Another issue is misdiagnosis or under-diagnosis in Black people. Recently, a young Black man who is in medical school created a handbook called “Mind the Gap” which shows clinical signs of disease on Black and Brown skin. He realized that he was learning how to diagnosis these things but only ever on white skin. This lack of diversity can have fatal consequences when practitioners are unable to adequately diagnose their patients. This stems from an entire system built by white people for white people, the dominant culture lays the ground work and tries to squeeze in people of color without acknowledging that they are different. Without this recognition people can potentially receive subpar medical care that may ultimately result in death.

To overcome these disparities we have to start with recognition and understanding of the problem. But we also have to get creative in challenging the system as it stands today. Using your skills (such as the young man who created the handbook described above) is a really good step. We challenge you to start thinking about what resources you have, what areas you feel called to, and how you could tangibly step into interrupting these systems of injustice to create change moving forward.


Medical Apartheid by Harriet A. Washington

Killing the Black Body: Race, Reproduction, and the Meaning of Liberty By Dorothy Roberts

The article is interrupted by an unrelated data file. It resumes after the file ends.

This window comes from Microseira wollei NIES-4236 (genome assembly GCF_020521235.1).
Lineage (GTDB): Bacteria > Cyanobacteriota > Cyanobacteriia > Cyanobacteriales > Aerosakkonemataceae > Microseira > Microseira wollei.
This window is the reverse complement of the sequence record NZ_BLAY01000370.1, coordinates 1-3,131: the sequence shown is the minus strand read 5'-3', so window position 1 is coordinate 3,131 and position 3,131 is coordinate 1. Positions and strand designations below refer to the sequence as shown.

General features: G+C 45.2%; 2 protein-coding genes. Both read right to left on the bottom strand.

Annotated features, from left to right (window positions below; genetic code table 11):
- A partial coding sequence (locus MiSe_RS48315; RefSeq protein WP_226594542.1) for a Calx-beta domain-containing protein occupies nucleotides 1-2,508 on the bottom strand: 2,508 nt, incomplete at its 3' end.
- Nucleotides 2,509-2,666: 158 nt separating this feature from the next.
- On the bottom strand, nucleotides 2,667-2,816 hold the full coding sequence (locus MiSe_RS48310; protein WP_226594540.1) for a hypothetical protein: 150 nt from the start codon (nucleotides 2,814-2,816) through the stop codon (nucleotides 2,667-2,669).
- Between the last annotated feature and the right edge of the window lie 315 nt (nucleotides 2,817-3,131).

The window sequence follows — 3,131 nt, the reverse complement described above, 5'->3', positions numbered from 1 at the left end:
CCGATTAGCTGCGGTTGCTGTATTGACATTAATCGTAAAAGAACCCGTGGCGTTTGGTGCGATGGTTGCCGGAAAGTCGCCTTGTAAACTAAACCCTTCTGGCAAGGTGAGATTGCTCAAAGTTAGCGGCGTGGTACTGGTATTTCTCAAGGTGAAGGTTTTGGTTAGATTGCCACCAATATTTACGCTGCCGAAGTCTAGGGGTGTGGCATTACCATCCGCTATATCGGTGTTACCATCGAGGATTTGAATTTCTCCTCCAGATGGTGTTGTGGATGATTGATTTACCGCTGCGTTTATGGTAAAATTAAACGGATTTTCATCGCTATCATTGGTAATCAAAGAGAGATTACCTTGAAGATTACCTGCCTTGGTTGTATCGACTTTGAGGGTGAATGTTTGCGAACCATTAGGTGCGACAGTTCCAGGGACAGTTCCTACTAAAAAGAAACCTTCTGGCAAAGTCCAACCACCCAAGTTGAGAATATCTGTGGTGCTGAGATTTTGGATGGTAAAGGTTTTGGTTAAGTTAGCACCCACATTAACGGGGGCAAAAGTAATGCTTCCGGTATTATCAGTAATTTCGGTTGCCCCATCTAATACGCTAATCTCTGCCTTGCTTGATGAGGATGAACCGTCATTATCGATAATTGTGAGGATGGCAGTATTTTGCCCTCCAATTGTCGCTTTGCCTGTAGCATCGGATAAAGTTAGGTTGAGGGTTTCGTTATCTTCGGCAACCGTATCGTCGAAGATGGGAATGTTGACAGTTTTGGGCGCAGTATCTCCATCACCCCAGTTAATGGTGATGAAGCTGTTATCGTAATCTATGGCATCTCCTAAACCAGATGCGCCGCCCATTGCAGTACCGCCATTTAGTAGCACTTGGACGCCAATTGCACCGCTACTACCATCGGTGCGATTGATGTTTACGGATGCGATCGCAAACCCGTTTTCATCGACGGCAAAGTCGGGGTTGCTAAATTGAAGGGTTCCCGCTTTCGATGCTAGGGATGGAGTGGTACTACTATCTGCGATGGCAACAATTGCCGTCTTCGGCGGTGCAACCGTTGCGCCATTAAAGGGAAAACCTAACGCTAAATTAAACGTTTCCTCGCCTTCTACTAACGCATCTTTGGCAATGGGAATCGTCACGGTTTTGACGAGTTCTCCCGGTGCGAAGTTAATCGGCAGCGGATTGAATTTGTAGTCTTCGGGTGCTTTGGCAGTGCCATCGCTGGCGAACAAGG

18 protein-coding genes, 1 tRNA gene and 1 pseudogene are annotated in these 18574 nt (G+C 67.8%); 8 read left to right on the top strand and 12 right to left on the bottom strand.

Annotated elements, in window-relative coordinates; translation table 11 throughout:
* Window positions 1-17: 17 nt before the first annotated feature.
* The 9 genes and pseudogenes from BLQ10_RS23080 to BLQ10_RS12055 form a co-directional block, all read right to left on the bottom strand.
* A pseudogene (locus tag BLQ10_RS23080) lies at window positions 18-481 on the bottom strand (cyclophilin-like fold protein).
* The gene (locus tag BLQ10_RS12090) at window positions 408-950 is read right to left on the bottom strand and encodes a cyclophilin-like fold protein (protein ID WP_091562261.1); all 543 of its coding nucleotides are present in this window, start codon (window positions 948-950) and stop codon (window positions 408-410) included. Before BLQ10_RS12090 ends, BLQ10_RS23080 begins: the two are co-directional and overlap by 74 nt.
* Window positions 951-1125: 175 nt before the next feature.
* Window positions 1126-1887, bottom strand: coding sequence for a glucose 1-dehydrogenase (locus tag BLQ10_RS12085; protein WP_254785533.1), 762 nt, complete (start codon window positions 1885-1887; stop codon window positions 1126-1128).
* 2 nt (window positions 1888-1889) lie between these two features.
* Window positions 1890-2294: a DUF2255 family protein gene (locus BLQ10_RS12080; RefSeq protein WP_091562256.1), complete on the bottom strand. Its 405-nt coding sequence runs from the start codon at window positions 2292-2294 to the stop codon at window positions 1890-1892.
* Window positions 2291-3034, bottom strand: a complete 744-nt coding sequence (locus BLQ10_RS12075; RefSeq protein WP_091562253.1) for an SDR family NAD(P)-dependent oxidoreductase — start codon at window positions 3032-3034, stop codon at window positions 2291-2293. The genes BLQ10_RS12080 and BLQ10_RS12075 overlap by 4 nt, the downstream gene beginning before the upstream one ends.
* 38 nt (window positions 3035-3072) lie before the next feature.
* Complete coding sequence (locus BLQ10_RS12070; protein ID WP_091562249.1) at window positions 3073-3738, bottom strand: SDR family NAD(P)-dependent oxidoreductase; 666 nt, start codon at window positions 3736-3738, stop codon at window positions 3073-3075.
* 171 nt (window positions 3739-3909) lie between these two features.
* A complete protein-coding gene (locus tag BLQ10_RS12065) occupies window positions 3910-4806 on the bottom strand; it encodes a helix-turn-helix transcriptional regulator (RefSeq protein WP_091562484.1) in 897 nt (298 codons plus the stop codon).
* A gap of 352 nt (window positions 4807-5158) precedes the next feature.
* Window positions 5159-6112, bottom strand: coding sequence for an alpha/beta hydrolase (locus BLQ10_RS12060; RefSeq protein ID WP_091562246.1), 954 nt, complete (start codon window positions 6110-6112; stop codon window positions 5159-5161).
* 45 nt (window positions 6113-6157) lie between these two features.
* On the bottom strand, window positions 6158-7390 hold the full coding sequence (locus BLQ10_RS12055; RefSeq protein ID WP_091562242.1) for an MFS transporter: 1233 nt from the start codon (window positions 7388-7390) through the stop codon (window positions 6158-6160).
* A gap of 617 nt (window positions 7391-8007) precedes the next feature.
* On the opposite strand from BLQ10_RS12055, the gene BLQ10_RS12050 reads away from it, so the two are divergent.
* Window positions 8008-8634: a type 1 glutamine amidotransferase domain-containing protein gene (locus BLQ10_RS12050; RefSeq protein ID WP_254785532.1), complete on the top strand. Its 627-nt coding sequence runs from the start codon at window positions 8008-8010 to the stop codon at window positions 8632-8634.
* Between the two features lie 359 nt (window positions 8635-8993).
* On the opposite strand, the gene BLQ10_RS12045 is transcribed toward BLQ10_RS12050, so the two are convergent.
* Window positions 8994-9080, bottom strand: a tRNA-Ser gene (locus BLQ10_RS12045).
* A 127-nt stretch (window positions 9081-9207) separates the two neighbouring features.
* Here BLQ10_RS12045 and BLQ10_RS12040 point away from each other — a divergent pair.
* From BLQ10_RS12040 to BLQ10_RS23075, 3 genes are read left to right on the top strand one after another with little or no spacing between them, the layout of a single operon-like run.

The Immortal Life of Henrietta Lacks by Rebecca Skloot

“Remembering Anarcha, Lucy, and Betsey: The Mothers of Modern Gynecology” on the Hidden Brain podcast from February 7, 2017

“Black Mothers Keep Dying After Giving Birth. Shalon Irving's Story Explains Why” on the All Things Considered podcast from December 7, 2017

‘The direct result of racism’: Covid-19 lays bare how discrimination drives health disparities among Black people by Meghana Keshavan

Racism and discrimination in health care: Providers and patients by Monique Tello

How Structural Racism Affects Healthcare by Niran S. Al-Agba

Why a Statue of the 'Father of Gynecology' Had to Come Down by Adam Serwer

U.S. Public Health Service Syphilis Study at Tuskegee at

This Medical Student Created a Handbook to Show How Illnesses Present on Black and Brown Skin by Alexandra McCarthy

Guided Prayer

Lord, please intercede on our behalf in the Church’s heart towards racial justice, open all believers’ eyes and take away anything inhibiting them from hearing, seeing, and responding to the pain of their brothers and sisters in Christ. Send Your comfort, peace, protection, and strength to those touched by racial injustice in all aspects of its insidious existence. Protect those working in all ways against racial injustice: make their goals clear and well-received and guard their hearts against corruption, distraction, and fatigue. Lord, open healthcare providers’ hearts, minds, and eyes to the racial injustice within the medical field and place an urgency in them to learn about and then act to eliminate systemic racism. Give our Black and Brown brothers and sisters strength to advocate for themselves and their loved ones in doctor’s offices, emergency rooms, hospitals, and more as they seek care for their health needs. Please allow their concerns to be heard, received, and acted upon equitably by medical caregivers. Place courage and fresh ideas in peoples' minds to allow a restructuring of medical education programs to include comprehensive curriculum on systemic injustice within the profession as well as within individuals. Please provide tangible ways to combat and end this structural inequity as new generations enter the medical field. Let the healthcare system reflect your justice in this world. Amen.